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The Sharpton Generation

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Four-term Queens congressman Floyd Flake—an incumbent who escapes the wrath of the new generation because of his community work—believes more neighborhood and church leaders need to get into politics. Flake himself, a minister who preaches to several thousand people every Sunday, was pushed to run for Congress by the residents of southeast Queens. "We need a new kind of activism," he says, "the kind of activism that creates resources and remedies, not agitation and confrontation."

In its starkest terms, the crisis stretches beyond who currently sits in City Hall and who will run for what political office. Like the battles taking place nationally—over integration, separatism, Afrocentrism, Farrakhan—it is also about philosophy and outlook. It is a fight over who will set the black political agenda and who will set the standards by which the leaders are judged. This kind of ideological infighting has gone on at the top tier of black leadership for decades.

"We can hark back to the somewhat mythical days of Martin Luther King," says Dinkins's deputy mayor Bill Lynch, who now works for billionaire Ronald Perelman. "I say mythical in the sense that before [his assassination in] Memphis, his popularity had, in fact, waned greatly. And before the march on Washington, there was Whitney Young, Roy Wilkins, A. Philip Randolph—you name 'em," says Lynch of the leaders fighting to control the black agenda. "And you even had the split within the civil-rights movement of the young Turks versus the old Turks. I think you see a lot of that same thing going on right now."

What's different, however, is that it is much harder to clearly frame the issues, which are no longer legalistic. And as long as the leadership vacuum exists at the top, those with the loudest voices—the provocateurs, the demagogues, the hatemongers—are the ones who will attract the most attention. The problem is compounded by local television's dangerous appetite for the most outrageous possible sound bite.

"It's like what I said about rappers," says the Reverend Calvin Butts, 44, of the Abyssinian Baptist Church on 138th Street, whose own potential to be the black leader was set back when he endorsed Ross Perot for president. "They've got to see who can come up with the filthiest line next to remain popular. Well, if I've got to outdemagogue the first demagogue in order to get the attention of my community, then I don't deserve that attention. We all have to be careful," he warns, "and I'm not speaking in racial terms—well, maybe I am to an extent—because given the kind of malaise, the despair that has spread across the country, it's fertile ground for those who can stir our emotions and get us to respond based on our fears and our anger."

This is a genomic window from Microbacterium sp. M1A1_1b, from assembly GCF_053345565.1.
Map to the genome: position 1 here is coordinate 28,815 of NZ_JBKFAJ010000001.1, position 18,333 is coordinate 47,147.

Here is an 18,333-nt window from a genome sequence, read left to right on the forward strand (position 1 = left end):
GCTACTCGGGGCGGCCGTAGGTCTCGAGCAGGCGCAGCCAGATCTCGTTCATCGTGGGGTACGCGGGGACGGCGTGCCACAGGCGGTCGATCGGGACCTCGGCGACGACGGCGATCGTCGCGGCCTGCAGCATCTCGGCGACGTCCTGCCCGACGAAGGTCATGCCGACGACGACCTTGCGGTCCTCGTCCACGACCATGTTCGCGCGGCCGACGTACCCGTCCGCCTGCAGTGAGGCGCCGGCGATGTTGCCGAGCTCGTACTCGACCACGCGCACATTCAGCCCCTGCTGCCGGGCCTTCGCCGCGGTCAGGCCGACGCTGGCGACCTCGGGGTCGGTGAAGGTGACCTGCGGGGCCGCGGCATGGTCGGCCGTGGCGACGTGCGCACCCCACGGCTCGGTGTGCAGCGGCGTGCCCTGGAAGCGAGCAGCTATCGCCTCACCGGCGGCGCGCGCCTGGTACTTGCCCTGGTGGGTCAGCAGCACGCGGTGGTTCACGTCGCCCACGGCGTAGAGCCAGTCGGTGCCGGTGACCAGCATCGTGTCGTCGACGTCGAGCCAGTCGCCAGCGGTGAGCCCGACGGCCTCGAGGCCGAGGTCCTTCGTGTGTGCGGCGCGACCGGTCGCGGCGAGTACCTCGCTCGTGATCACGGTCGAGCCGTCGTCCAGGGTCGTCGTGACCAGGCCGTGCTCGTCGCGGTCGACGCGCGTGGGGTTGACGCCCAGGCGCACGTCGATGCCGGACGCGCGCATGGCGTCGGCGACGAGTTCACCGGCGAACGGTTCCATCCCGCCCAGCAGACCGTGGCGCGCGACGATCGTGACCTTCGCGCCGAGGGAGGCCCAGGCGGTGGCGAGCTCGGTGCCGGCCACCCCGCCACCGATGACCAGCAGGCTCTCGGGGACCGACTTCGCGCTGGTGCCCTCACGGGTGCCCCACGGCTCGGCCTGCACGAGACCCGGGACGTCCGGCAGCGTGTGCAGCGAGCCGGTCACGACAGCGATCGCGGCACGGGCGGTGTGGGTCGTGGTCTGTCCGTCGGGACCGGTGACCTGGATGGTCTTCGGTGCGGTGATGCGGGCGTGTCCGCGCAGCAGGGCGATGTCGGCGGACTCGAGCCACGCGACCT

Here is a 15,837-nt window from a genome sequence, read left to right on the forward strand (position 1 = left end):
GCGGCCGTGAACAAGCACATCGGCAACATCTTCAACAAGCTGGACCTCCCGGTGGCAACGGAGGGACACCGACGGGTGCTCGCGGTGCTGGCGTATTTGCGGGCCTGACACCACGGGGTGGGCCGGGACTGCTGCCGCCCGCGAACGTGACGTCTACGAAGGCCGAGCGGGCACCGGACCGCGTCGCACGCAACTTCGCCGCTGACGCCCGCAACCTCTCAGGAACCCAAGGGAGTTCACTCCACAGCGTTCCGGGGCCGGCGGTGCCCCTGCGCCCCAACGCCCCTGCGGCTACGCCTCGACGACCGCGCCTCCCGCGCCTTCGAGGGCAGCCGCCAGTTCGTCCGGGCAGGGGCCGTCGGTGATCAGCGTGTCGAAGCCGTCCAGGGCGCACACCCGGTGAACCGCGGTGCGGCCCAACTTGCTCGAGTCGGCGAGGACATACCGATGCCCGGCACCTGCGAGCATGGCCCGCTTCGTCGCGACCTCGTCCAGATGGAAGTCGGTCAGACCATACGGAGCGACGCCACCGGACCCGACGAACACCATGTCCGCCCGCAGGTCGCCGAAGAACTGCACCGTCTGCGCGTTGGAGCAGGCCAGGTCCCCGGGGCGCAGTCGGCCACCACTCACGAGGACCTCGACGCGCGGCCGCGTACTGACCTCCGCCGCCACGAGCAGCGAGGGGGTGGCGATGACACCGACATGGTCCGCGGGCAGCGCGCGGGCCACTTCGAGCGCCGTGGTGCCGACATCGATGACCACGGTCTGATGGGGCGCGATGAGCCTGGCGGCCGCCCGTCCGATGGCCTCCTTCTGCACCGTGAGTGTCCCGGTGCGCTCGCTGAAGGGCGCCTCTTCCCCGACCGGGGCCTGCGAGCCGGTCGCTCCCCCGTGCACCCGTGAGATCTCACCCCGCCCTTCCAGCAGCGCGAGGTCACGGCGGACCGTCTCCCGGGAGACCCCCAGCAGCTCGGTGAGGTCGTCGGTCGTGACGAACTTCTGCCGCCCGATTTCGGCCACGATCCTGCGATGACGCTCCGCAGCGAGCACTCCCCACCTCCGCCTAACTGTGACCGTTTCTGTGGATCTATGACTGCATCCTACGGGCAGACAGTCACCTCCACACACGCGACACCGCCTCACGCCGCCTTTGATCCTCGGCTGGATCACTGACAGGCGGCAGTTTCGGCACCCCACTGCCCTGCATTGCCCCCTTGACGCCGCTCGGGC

"Black people shouldn't criticize Farrakhan at all," says Adam Clayton Powell IV, who may challenge Rep. Charles Rangel.

Though the Democratic primary is still almost six months away, Al Sharpton has already logged more miles, kissed more women, scarfed down more horrendous banquet food, sat in more church basements, spoken to more trade associations, preached more sermons, given more interviews, and had his hair done more times than any other candidate will manage to do during this or perhaps any campaign season. In truth, it's as if no one ever told him that the 1992 race was over. He has, to great effect, just kept running.

For the tireless street preacher, this marathon has produced startling results. Once, it was easy to dismiss him as a con man, an FBI informer, a publicity monger, a hustler, a clown, and a bilious racial blowhard. He is all of these. Sharpton seemed, as he strutted from one repugnant racial sideshow to the next, an opportunist without a moral center.

But he actually has, apart from his recent photo-op church baptism, been reborn. Just imagine someone telling you back in the late-eighties Tawana Brawley days that Sharpton would mount a serious, dignified, issue-oriented campaign for the United States Senate in 1992. And that he would conduct himself so admirably, by comparison with the mainstream contenders, that the governor of New York would actually call him the "classiest" candidate of the bunch. That he would get 167,000 votes statewide, 21 percent of the vote in the city; finish ahead of Liz Holtzman: and do it all while spending a measly $60,000.

His repackaging and repositioning have been swift and seamless. It is now simply taken for granted that he's the national director of the Rainbow Coalition's ministers' division. No one is astonished when he joins Nelson Mandela's entourage in New York or Jesse Jackson for a meeting with the editors of Time magazine. No summit gathering of powerful black leaders these days would dare leave Sharpton off the list. He is, despite everything, in the mainstream.


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